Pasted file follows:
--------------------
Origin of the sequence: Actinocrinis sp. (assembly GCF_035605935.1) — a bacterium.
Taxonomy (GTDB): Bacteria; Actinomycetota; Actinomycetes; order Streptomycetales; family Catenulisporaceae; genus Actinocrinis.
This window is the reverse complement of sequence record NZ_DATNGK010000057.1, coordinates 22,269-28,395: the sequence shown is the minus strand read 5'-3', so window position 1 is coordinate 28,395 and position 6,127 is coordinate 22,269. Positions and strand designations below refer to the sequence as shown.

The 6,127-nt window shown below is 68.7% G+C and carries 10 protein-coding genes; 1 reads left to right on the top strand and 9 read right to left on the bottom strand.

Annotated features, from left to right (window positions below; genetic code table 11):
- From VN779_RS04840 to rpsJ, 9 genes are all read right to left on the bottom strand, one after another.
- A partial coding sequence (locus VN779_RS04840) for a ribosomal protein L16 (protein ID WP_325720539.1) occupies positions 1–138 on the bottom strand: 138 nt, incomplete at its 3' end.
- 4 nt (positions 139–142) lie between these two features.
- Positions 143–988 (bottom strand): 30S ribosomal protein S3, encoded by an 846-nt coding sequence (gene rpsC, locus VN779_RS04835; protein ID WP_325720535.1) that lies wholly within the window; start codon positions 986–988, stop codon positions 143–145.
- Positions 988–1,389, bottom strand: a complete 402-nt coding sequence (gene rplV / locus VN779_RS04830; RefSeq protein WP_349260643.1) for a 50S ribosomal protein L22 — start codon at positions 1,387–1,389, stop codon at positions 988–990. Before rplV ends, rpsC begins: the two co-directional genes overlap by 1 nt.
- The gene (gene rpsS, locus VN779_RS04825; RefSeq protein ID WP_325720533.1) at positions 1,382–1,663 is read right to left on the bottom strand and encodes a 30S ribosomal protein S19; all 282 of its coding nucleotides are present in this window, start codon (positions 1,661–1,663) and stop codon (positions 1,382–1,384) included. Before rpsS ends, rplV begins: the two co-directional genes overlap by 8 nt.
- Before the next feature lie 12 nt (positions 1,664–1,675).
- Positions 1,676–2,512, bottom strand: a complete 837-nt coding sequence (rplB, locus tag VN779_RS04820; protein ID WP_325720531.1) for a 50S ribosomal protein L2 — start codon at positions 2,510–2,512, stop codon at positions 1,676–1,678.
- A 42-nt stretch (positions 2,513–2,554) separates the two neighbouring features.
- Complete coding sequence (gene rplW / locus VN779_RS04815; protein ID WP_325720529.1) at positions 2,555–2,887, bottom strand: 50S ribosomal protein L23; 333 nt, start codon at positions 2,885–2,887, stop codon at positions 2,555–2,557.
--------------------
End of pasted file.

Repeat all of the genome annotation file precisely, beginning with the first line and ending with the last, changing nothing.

Origin of the sequence: Actinocrinis sp. (assembly GCF_035605935.1) — a bacterium.
Taxonomy (GTDB): Bacteria; Actinomycetota; Actinomycetes; order Streptomycetales; family Catenulisporaceae; genus Actinocrinis.
This window is the reverse complement of sequence record NZ_DATNGK010000057.1, coordinates 22,269-28,395: the sequence shown is the minus strand read 5'-3', so window position 1 is coordinate 28,395 and position 6,127 is coordinate 22,269. Positions and strand designations below refer to the sequence as shown.

The 6,127-nt window shown below is 68.7% G+C and carries 10 protein-coding genes; 1 reads left to right on the top strand and 9 read right to left on the bottom strand.

Annotated features, from left to right (window positions below; genetic code table 11):
- From VN779_RS04840 to rpsJ, 9 genes are all read right to left on the bottom strand, one after another.
- A partial coding sequence (locus VN779_RS04840) for a ribosomal protein L16 (protein ID WP_325720539.1) occupies positions 1–138 on the bottom strand: 138 nt, incomplete at its 3' end.
- 4 nt (positions 139–142) lie between these two features.
- Positions 143–988 (bottom strand): 30S ribosomal protein S3, encoded by an 846-nt coding sequence (gene rpsC, locus VN779_RS04835; protein ID WP_325720535.1) that lies wholly within the window; start codon positions 986–988, stop codon positions 143–145.
- Positions 988–1,389, bottom strand: a complete 402-nt coding sequence (gene rplV / locus VN779_RS04830; RefSeq protein WP_349260643.1) for a 50S ribosomal protein L22 — start codon at positions 1,387–1,389, stop codon at positions 988–990. Before rplV ends, rpsC begins: the two co-directional genes overlap by 1 nt.
- The gene (gene rpsS, locus VN779_RS04825; RefSeq protein ID WP_325720533.1) at positions 1,382–1,663 is read right to left on the bottom strand and encodes a 30S ribosomal protein S19; all 282 of its coding nucleotides are present in this window, start codon (positions 1,661–1,663) and stop codon (positions 1,382–1,384) included. Before rpsS ends, rplV begins: the two co-directional genes overlap by 8 nt.
- Before the next feature lie 12 nt (positions 1,664–1,675).
- Positions 1,676–2,512, bottom strand: a complete 837-nt coding sequence (rplB, locus tag VN779_RS04820; protein ID WP_325720531.1) for a 50S ribosomal protein L2 — start codon at positions 2,510–2,512, stop codon at positions 1,676–1,678.
- A 42-nt stretch (positions 2,513–2,554) separates the two neighbouring features.
- Complete coding sequence (gene rplW / locus VN779_RS04815; protein ID WP_325720529.1) at positions 2,555–2,887, bottom strand: 50S ribosomal protein L23; 333 nt, start codon at positions 2,885–2,887, stop codon at positions 2,555–2,557.